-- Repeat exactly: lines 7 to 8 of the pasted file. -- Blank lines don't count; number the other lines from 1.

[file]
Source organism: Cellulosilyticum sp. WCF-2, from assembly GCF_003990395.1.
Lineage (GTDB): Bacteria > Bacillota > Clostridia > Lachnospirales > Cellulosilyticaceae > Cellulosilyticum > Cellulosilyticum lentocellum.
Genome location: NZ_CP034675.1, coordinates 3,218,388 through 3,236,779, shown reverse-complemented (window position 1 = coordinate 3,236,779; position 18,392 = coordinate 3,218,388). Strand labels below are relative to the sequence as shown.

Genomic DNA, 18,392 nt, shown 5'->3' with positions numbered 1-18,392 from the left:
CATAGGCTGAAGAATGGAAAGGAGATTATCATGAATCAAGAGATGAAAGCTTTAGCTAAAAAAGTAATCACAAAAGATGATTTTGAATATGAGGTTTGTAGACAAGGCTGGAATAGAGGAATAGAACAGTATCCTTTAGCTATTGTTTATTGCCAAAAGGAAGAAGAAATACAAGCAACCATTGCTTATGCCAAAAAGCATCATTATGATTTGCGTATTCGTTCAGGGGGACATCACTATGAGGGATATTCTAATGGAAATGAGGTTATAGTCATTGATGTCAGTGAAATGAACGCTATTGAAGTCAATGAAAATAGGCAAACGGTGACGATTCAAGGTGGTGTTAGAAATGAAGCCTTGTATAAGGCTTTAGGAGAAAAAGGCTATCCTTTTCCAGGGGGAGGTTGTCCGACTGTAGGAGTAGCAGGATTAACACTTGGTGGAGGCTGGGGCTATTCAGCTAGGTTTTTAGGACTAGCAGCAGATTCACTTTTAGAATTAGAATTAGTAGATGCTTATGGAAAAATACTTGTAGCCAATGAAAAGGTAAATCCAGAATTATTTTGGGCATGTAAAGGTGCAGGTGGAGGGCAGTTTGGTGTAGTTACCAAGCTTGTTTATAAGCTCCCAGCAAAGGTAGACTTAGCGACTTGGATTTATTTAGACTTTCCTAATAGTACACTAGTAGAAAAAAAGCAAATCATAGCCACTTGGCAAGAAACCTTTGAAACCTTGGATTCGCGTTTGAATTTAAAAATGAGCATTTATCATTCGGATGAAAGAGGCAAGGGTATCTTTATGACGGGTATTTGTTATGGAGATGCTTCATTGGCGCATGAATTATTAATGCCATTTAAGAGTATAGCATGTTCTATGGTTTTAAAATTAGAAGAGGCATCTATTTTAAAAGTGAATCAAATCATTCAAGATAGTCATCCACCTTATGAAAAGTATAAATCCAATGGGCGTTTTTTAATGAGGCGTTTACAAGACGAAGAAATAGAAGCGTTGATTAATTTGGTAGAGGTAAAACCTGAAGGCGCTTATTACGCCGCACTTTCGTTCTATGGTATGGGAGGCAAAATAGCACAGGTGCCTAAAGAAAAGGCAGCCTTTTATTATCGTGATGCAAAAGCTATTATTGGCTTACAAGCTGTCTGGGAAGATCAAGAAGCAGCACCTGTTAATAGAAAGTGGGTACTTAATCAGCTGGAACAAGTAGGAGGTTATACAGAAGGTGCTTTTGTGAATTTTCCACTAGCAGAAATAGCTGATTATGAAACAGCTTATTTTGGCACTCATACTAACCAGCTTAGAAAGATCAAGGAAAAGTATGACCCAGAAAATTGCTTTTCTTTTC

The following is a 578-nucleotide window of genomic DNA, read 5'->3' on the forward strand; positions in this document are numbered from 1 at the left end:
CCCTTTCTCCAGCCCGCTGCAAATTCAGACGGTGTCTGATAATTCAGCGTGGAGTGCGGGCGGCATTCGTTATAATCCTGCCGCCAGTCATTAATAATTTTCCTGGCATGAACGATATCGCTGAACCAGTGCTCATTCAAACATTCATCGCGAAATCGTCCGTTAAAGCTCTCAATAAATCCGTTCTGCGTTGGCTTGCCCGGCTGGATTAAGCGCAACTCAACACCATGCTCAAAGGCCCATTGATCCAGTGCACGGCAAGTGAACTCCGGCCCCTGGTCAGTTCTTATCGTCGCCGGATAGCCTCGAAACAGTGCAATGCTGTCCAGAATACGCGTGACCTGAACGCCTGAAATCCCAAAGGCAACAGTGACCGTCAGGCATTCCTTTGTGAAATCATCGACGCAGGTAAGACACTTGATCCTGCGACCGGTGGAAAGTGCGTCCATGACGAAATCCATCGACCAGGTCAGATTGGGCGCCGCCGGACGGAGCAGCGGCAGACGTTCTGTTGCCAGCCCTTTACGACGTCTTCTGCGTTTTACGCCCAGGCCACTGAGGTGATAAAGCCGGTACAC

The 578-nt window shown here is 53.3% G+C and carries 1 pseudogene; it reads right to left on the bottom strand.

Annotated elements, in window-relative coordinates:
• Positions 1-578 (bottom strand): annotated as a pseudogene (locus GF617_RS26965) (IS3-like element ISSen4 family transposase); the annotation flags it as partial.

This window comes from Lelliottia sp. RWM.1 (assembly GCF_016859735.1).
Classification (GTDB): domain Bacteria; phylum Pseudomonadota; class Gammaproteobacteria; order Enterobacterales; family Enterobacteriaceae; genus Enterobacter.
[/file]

CCCTTTCTCCAGCCCGCTGCAAATTCAGACGGTGTCTGATAATTCAGCGTGGAGTGCGGGCGGCATTCGTTATAATCCTGCCGCCAGTCATTAATAATTTTCCTGGCATGAACGATATCGCTGAACCAGTGCTCATTCAAACATTCATCGCGAAATCGTCCGTTAAAGCTCTCAATAAATCCGTTCTGCGTTGGCTTGCCCGGCTGGATTAAGCGCAACTCAACACCATGCTCAAAGGCCCATTGATCCAGTGCACGGCAAGTGAACTCCGGCCCCTGGTCAGTTCTTATCGTCGCCGGATAGCCTCGAAACAGTGCAATGCTGTCCAGAATACGCGTGACCTGAACGCCTGAAATCCCAAAGGCAACAGTGACCGTCAGGCATTCCTTTGTGAAATCATCGACGCAGGTAAGACACTTGATCCTGCGACCGGTGGAAAGTGCGTCCATGACGAAATCCATCGACCAGGTCAGATTGGGCGCCGCCGGACGGAGCAGCGGCAGACGTTCTGTTGCCAGCCCTTTACGACGTCTTCTGCGTTTTACGCCCAGGCCACTGAGGTGATAAAGCCGGTACAC

The 578-nt window shown here is 53.3% G+C and carries 1 pseudogene; it reads right to left on the bottom strand.